Note: This post has been moved from Latest Picks due to length of extended updates.
As it did with Orange Don’s bombshell—or more not so Back to the Future overcompensating, droopy alt-wizbang at best—election (thisisnocave.blogspot.co.uk, updated 14th Nov. 2016) when white, disaffected America donned conspiracy dungarees deciding the opposite was surely trying to force their progressive feminist or even vegan agenda onto them:
Now, The Simpsons have predicted their own future. On Thursday, the news broke that Disney is purchasing 20th Century Fox, which has been home to the show for the last 28 seasons. The Simpsons predicted this way back in 1998 in an episode titled, “When You Dish Upon A Star.” In the episode, director Ron Howard comes to pitch producer Brian Glazer on an idea.
With the scene taking place in the Fox studio lot where a sign reveals that the company is now “A Division of Walt Disney Co.” A joke of course, but that’s sorta what octogenarian empire builder Rupe thinks of entrainment aside from the tabloid news and sport he is renowned for and to which he is downsizing; or is that what the man who’s venture into the digital future with social media with MySpace led him to sell it for $545m less than he paid for it (theguardian.com, Jun. 2011) is to an entertainment world streaming change?
The media industry is changing. The sale means Fox is left with content believed to be more resistant to the threat from online ads and streaming—and which are dear to Rupert Murdoch’s heart. At the same time, Fox sheds parts of its business that have suffered from revenue declines in recent years.
Seemingly Disney is well aware that streaming is the future, as is Rupe perhaps recognizing he’s no longer young enough to run in that race.
Disney wants Fox’s business to create a larger suite of movies, television shows, and sports, as it invests in its own online streaming platforms to compete with Netflix and Amazon. The deal gives Fox shareholders—which include the Murdoch family—a roughly 25% stake in Disney, so they win too if the gamble succeeds.
Both already having interests in digital broadcasters Vice and Hulu, which will now be majority controlled by Disney when the deal closes.
Updated 13th June 2018
But it may yet be pulled out of the mighty jaws of the Mouse by a the worlds largest broadcasting and cable television and media conglomerate:
Comcast said it has offered $65bn (£48.6bn) in cash for assets that include Fox’s film and television studios and international businesses.
Comcast’s second bid for which Fox favoured Disney last time, but this time cash rather than stock and potentially setting up a bidding war with Disney with Fox stating it would “carefully review and consider” who will get to add Fox’s long list of franchises (including Alien vs. Predator and X-Men) to those already owned (Disney of course already own Star Wars and Marvel, and Comcast Jurassic Park).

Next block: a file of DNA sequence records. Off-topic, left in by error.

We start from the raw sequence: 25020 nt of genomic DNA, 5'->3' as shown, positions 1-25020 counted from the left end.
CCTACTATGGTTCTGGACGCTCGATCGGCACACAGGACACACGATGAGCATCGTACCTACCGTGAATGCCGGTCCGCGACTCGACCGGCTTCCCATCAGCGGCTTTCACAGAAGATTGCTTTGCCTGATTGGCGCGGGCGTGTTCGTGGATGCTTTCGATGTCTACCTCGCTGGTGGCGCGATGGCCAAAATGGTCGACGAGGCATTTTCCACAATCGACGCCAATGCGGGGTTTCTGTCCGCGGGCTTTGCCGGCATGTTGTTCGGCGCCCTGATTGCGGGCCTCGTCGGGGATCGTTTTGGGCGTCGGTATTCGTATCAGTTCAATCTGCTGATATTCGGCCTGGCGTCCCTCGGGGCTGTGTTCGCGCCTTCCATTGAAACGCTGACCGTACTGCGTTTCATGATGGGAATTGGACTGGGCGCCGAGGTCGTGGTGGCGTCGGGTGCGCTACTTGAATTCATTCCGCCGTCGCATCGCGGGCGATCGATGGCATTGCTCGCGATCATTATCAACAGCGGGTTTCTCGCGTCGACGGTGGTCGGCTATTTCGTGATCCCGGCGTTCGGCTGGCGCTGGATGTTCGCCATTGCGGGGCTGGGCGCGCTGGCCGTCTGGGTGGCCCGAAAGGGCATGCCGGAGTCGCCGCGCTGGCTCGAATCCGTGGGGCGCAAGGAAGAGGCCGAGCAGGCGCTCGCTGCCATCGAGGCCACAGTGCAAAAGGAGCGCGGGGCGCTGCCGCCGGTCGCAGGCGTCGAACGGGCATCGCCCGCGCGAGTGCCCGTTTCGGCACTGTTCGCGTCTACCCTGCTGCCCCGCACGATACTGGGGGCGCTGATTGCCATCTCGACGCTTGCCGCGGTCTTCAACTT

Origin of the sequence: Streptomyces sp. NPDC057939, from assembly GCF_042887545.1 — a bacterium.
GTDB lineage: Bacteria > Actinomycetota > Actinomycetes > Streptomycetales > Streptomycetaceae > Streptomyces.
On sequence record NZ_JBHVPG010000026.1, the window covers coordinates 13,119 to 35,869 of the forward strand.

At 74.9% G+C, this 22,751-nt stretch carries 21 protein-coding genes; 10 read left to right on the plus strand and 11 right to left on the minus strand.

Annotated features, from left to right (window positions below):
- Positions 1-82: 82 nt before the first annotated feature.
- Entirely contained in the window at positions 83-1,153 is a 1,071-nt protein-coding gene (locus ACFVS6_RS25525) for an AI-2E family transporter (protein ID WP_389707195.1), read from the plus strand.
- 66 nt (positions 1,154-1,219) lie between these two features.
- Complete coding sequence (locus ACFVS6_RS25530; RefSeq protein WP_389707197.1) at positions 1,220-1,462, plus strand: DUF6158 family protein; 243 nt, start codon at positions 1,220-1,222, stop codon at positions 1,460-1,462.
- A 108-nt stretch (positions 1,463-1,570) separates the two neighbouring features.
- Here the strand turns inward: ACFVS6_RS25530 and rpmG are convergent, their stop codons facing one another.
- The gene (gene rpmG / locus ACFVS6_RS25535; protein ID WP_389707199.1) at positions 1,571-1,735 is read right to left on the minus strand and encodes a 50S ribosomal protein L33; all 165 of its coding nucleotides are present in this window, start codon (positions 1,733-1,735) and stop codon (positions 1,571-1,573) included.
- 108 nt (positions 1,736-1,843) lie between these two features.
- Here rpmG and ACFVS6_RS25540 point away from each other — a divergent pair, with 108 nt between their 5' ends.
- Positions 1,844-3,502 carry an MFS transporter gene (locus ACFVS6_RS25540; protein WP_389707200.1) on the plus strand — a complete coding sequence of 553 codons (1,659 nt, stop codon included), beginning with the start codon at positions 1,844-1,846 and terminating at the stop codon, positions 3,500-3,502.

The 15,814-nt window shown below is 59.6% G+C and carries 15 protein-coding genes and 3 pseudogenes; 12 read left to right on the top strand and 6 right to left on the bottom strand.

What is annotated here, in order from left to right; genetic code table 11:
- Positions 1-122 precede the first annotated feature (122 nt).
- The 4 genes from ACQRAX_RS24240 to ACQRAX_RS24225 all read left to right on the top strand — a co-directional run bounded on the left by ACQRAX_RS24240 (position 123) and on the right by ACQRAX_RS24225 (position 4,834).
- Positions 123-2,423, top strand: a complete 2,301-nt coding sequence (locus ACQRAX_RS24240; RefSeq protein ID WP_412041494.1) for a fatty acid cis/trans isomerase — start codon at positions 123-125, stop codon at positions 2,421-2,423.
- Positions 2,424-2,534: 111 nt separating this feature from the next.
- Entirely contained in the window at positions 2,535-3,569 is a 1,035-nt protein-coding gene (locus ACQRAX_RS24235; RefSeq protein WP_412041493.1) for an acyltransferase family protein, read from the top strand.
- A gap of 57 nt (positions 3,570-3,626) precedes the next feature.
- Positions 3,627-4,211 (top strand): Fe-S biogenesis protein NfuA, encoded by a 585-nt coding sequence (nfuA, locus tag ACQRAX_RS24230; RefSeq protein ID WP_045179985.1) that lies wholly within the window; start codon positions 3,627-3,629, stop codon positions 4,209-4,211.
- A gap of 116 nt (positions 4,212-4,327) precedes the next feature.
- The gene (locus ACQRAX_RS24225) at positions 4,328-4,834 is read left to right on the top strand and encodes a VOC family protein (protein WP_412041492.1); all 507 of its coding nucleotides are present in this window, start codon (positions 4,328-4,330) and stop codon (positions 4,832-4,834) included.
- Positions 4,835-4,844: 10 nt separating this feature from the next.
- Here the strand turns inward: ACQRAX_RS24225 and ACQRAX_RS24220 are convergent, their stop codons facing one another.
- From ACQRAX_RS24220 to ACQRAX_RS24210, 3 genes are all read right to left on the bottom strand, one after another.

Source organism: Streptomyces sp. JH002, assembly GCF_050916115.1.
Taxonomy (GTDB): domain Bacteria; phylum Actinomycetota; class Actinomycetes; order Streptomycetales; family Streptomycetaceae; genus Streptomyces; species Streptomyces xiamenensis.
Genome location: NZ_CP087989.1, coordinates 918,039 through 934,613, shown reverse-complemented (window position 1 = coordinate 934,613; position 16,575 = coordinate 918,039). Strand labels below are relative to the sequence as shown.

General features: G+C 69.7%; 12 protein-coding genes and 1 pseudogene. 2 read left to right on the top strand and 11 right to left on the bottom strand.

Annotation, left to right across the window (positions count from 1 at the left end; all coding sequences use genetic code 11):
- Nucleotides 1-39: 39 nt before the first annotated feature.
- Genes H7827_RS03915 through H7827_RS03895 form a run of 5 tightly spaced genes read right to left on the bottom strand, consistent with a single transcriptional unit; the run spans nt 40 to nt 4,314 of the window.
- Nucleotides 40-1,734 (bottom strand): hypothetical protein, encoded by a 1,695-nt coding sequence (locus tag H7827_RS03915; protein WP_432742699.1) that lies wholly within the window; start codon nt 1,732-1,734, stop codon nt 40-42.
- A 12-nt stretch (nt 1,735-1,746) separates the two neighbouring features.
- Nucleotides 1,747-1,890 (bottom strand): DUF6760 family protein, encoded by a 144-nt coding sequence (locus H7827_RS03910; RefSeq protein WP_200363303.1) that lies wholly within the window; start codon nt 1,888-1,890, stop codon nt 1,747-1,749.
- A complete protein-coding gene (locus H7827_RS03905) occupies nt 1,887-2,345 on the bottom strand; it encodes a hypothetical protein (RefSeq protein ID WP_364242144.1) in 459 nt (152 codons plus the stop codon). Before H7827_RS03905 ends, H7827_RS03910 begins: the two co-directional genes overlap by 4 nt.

19th July 2018
And its a takedown to submission for House Mouse:
“I’d like to congratulate Bob Iger and the team at Disney and commend the Murdoch family and Fox for creating such a desirable and respected company,” Comcast chief Brian Roberts said in a statement.
Updated 22nd September 2018
But good news for Comcast chief Brian Roberts with regards the future of Sky, which has been hanging in the balance for more than eight years.
Certainly a “a great day for Comcast” as what is actually now Disney/Fox had looked set to take over the 61% of Sky it does not already own with a £24.5bn bid until the US cable giant topped it in blind auction with a £26bn bid.
Brian Roberts, chairman and chief executive of Comcast, said: “Sky is a wonderful company with a great platform, tremendous brand, and accomplished management team.”
And that the acquisition would allow Comcast to “quickly, efficiently and meaningfully increase our customer base and expand internationally” before the end of October 2018, with Sky’s popular Game of Thrones leading that expansion charge with its climatic series in April 2019.
Updated 26th September 2018
And looks set to take the whole of Sky with no further dogfights:
Rupert Murdoch’s Sky reign to end as Fox sells all shares to Comcast (theguardian.com).
…there were suggestions that Fox could still choose to retain its minority stake in Sky, possibly to frustrate Comcast’s efforts. But on Wednesday the company announced it would instead cash in its shares and take about £12bn from Comcast for its 39% stake in the company.
- [Disney’s] Star Wars: The Last Jedi London première (Latest Picks 12th December 2017)
- [Murdoch’s tabloid] The Sun website to scrap paywall after just 2 years (Latest Picks 31st October 2015)
- The Sun
calls timedid not call time on topless Page 3 models after 44 years (Latest Picks 20th January 2015)
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